Historically, design rainfall utilized to quantify the SFHA has been developed through the use of an annual block maxima approach that selects the largest rain event per year from local rain gauges and employs the generalized extreme value (GEV) distribution to fit the data and estimate the 1% precipitation level. In extreme value theory, the cumulative distribution function (CDF) of the maximum of a series of independent occurrences can be modeled as a GEV distribution. Typically, this is taken as the maximum occurrence within a block of one year. Then the yearly maxima, x, converge to the GEV distribution of the form:

$$\begin{aligned} G(x)= & {} P(X\le x) = \exp \Bigg (-\left[ 1+\xi \left( \frac{x-\mu }{\sigma }\right) \right] ^{-1/\xi }\Bigg ), \quad \sigma >0, \;\;\xi \ne 0 \end{aligned}$$

where \(\mu \) is a location parameter, \(\sigma \) is a scale parameter, and \(\xi \) is a shape parameter. The values of these parameters affect the distribution just as their names suggest. The location parameter shifts where the distribution is centered. The scale parameter stretches the distribution, i.e., scales it up or down. The shape parameter determines the shape of the distribution, such as if it is symmetric or skewed one way or another.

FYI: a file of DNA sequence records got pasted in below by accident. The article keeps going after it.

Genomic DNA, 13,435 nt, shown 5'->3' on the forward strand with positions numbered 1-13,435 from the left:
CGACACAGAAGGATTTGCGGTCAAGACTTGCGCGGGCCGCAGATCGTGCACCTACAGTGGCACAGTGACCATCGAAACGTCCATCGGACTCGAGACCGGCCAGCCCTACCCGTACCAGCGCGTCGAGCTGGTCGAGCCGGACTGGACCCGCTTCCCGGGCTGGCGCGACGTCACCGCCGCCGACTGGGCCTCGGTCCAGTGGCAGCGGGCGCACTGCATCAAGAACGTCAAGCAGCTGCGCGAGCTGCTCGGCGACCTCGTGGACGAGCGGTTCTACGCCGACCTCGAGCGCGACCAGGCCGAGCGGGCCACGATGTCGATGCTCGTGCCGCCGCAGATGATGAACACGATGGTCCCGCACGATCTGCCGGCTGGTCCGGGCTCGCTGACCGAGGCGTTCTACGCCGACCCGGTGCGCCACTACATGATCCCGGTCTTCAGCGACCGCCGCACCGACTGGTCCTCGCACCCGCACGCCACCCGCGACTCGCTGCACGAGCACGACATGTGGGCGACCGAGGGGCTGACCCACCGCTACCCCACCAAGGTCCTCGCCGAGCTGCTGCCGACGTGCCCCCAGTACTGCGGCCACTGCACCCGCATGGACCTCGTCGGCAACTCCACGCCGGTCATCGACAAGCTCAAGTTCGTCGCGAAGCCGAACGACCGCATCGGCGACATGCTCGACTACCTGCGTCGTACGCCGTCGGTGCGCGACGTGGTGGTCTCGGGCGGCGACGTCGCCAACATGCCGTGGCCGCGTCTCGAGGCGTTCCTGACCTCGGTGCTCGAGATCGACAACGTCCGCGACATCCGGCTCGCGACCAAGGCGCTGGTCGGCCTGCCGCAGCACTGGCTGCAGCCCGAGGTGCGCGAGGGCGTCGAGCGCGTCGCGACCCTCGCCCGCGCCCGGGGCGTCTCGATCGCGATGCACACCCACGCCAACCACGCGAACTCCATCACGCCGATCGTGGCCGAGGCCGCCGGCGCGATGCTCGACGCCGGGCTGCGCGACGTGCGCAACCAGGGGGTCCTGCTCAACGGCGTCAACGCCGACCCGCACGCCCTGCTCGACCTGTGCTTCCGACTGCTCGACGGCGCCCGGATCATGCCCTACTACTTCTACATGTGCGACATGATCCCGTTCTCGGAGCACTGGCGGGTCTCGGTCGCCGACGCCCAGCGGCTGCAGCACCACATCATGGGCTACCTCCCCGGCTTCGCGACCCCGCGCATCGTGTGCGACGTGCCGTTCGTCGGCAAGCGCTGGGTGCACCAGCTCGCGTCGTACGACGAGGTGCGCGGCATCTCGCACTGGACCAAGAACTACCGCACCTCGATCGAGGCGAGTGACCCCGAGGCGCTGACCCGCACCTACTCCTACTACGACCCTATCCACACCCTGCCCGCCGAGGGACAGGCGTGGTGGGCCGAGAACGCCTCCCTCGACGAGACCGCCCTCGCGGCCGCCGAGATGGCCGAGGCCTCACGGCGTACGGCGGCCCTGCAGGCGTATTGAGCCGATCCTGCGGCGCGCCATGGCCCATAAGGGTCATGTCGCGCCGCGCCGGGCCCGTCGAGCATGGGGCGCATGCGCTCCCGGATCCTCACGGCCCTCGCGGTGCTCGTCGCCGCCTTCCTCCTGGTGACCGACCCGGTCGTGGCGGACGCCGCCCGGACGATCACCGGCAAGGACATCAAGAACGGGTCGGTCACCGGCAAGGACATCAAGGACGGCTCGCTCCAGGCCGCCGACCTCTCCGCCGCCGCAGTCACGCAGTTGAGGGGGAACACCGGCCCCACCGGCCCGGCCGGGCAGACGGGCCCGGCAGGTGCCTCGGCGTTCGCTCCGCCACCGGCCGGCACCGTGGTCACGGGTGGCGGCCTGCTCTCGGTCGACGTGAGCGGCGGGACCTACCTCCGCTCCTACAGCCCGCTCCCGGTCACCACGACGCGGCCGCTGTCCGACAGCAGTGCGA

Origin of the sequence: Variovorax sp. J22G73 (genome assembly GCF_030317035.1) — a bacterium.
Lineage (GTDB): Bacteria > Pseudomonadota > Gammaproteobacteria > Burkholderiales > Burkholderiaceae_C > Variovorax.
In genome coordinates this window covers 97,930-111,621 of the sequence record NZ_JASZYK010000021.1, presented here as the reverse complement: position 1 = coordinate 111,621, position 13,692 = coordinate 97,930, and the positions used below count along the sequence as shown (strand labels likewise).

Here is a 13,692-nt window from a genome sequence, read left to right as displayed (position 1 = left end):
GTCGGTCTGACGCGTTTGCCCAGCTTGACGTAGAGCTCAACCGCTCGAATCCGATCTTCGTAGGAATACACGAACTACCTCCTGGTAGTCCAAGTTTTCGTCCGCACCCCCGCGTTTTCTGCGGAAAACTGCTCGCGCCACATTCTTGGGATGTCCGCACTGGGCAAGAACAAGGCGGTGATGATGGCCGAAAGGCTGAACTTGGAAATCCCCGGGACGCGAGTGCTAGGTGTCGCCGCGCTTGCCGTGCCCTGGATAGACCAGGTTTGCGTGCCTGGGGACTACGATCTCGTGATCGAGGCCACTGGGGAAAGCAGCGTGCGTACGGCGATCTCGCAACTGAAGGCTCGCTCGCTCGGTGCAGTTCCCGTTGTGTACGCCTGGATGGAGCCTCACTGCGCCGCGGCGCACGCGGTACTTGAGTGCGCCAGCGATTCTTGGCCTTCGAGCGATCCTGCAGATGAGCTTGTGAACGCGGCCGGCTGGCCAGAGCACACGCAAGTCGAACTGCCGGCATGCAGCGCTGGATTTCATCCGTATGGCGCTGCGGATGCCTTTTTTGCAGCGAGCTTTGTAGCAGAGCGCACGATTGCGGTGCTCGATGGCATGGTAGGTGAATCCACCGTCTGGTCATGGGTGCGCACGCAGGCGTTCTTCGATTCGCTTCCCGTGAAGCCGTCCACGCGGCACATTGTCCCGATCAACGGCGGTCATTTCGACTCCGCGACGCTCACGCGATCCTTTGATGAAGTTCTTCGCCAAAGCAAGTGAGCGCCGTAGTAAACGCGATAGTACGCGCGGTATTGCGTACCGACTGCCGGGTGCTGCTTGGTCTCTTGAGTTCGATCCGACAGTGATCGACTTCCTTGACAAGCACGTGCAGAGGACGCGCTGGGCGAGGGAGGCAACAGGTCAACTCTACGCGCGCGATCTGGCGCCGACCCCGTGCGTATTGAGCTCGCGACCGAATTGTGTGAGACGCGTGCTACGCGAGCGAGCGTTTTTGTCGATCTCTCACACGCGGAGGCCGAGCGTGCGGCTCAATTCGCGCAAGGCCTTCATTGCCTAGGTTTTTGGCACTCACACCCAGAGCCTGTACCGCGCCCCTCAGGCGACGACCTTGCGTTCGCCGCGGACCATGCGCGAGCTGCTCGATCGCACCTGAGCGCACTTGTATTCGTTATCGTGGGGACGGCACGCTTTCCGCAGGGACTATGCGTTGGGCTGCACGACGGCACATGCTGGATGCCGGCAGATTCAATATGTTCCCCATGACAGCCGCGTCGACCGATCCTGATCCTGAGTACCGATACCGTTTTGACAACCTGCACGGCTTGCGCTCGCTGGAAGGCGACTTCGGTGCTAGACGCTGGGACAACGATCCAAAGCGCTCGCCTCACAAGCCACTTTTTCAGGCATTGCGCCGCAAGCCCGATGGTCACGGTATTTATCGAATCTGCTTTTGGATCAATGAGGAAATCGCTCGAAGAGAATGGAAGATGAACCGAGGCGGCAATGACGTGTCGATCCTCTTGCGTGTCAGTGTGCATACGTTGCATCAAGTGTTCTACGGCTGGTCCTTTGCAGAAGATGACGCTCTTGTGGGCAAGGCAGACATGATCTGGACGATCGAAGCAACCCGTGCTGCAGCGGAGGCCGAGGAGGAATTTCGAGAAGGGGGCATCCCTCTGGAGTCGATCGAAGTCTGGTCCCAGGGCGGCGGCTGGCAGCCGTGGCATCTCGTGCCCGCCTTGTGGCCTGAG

Although a large number of studies have implemented this GEV approach for rainfall frequency estimation (Bonaccorso et al. 2005; Yilmaz and Perera 2014; Blanchet et al. 2016; Agilan and Umamahesh 2017; Yilmaz et al. 2017), this methodology may fail to consider valuable precipitation data if two or more large rain events occur in a single year. Consequently, the peaks-over-threshold approach, which selects all occurrences above a certain threshold, may allow for more accurate return period estimation by incorporating a greater number of rain events. Instead of considering the maximum among a series of occurrences (as in the block maxima approach), initially consider all independent rainfall occurrences as identically distributed random variables. In order to analyze the extremes of this series of occurrences, select observations above a certain threshold, u. Then the conditional distribution of these occurrences takes the form: